In a more hip-hop style mix, the transitions are much faster and a linear cross-fader provides dual channel control in a significantly shorter range. Additionally, different cross-fader slopes can be used to achieve specific response and effects.

Honestly, to learn good mix habits and professional styles you're better off reading the manufacturer's product literature and tutorials because that describes BOTH how the features are designed to work - and how professionals actually use them, often with real examples of the mix techniques that can be realized.

Articles written by DJs will be frustrating because while written with great zeal they are often written far too soon - meaning the DJ is still unaware of how much they still don't know. You could end up at best with some really bad habits, or at worse - totally erroneous information. You'll do better to start with learning more about how sound works. Learn more detail about tempo, pitch, key, time, phrases, syncopation, and how signals combine including both constructive and destructive interference.

For example, try mixing the same song with itself in perfect sync and keep it there (manually, no auto-sync.) Listen carefully to what happens to the sound including volume, pitch, phase, and filtering with each slight adjustment to volume or pitch corrections.

Do it again, but this time track 4 beats behind the first copy and use the cross-fader to see what kind of effects you can achieve. This will help you grasp how the cross-fader can be used effectively for a given mix style.


The BEST MIX is the one that recognizes what the audience is gathered for. If you have a dance floor - then your responsibility is to the dancer. Your job is to have a beat in place when their foot hits the floor. If you break their rhythm then that moment of pause is the same moment they will decide to go get another drink or finish that desert they left at the table. While today's mixing equipment typically includes a lot of hot cue and sample pads - over using these with a live dance floor is self-destructive and the stutter and chops get old really fast. Save this stuff for the DJ battles and other performance stand-offs and skill demonstrations.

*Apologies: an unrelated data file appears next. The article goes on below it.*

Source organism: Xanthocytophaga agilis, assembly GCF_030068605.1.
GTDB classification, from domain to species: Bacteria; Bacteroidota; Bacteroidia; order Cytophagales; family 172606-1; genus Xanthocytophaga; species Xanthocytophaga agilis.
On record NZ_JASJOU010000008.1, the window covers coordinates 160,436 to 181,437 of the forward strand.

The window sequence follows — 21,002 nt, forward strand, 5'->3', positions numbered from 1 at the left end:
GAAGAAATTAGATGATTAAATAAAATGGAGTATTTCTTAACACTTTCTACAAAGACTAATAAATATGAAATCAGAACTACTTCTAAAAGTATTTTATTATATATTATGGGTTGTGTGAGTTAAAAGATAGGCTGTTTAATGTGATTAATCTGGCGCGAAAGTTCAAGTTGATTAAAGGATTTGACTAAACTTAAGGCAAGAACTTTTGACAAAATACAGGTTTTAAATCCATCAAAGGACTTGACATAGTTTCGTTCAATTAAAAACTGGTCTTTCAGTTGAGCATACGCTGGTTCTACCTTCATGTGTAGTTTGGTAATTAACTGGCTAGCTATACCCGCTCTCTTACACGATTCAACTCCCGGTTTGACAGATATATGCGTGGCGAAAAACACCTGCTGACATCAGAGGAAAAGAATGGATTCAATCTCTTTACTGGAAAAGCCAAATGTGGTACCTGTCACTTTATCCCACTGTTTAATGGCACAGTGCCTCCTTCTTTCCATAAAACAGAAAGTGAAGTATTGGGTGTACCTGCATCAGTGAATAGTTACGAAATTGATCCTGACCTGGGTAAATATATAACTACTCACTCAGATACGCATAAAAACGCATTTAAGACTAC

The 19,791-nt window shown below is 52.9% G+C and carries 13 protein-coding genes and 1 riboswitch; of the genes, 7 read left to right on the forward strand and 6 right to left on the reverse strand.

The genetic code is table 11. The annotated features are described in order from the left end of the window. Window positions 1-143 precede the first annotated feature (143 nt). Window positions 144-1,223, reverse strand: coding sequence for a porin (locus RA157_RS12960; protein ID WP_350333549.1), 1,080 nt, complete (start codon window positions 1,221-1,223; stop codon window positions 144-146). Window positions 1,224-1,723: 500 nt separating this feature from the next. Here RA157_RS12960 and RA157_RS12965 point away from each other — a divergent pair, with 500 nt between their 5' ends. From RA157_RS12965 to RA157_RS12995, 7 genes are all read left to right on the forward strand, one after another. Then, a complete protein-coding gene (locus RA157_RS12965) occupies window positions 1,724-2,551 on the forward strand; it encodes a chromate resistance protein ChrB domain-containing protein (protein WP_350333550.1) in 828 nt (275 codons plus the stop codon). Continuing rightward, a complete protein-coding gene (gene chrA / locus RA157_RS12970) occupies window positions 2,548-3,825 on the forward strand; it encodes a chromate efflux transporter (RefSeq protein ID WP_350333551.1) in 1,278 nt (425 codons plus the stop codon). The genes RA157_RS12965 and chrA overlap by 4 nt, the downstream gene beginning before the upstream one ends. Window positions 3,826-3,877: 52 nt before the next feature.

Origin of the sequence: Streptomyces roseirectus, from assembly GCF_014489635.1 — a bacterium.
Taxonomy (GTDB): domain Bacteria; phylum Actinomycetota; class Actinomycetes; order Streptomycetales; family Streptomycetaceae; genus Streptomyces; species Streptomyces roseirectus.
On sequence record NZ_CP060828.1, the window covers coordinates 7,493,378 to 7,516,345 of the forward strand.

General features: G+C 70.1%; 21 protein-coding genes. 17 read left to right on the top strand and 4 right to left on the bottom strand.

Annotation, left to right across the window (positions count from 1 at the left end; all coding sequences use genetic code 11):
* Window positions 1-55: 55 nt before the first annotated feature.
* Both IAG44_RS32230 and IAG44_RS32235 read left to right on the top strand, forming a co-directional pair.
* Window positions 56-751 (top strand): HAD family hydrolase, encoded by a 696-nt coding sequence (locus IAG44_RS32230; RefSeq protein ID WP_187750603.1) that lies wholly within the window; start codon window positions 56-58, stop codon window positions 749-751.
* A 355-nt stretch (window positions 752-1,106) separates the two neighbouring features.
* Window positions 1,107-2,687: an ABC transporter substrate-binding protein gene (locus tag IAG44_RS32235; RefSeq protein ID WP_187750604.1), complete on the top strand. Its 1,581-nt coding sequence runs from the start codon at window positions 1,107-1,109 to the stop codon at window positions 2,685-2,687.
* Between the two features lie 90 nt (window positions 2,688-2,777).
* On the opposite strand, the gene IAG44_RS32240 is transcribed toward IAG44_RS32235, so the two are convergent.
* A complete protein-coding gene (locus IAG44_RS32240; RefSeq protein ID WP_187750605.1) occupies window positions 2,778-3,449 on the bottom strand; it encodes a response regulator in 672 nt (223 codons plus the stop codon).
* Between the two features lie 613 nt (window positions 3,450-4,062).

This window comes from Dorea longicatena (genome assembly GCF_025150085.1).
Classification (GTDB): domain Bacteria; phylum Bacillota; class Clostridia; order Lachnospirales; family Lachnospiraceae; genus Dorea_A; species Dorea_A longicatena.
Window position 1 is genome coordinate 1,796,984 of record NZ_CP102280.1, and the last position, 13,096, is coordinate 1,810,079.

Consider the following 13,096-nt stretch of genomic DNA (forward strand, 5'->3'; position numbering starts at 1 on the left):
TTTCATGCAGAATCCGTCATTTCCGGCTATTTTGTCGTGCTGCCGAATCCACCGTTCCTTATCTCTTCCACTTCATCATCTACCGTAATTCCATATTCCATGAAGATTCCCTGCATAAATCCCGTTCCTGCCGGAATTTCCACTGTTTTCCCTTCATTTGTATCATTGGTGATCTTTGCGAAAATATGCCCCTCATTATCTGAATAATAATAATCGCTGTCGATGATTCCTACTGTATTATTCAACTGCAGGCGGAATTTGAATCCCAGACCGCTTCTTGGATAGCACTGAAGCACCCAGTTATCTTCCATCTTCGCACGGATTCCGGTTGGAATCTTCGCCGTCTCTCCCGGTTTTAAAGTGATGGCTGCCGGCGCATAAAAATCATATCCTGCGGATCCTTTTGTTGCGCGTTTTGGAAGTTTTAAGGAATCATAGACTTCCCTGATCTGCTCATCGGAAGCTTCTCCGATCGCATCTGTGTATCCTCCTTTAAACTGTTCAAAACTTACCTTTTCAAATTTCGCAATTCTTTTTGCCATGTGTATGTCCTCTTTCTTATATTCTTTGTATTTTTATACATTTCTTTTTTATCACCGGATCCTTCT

Last edited:

djtaso

DJ Extraordinaire
Apr 4, 2017
4,395
8,983
35
NJ
www.djtaso.com
On an entry level DJ mixer the cross-fader will be linear while the channel fader might be logarithmic. Professional mixers will let you choose the way you want the cross-fader to work, or it may be capable of hot-swaps with other types.

In an old-school disco mix (what you refer to as long smooth flowing transition) the channel fader is more appropriate because sound doubles every 3 decibels, meaning you can literally have a track just 6dB below another and almost no one will recognize it's there. A logarithmic fader is more accurate in it's higher position giving you more subtle and detailed control over the mix. (It's also important to know how to properly set gain levels on a mixer to make the most of these channel fader properties.)

In a more hip-hop style mix, the transitions are much faster and a linear cross-fader provides dual channel control in a significantly shorter range. Additionally, different cross-fader slopes can be used to achieve specific response and effects.

Honestly, to learn good mix habits and professional styles you're better off reading the manufacturer's product literature and tutorials because that describes BOTH how the features are designed to work - and how professionals actually use them, often with real examples of the mix techniques that can be realized.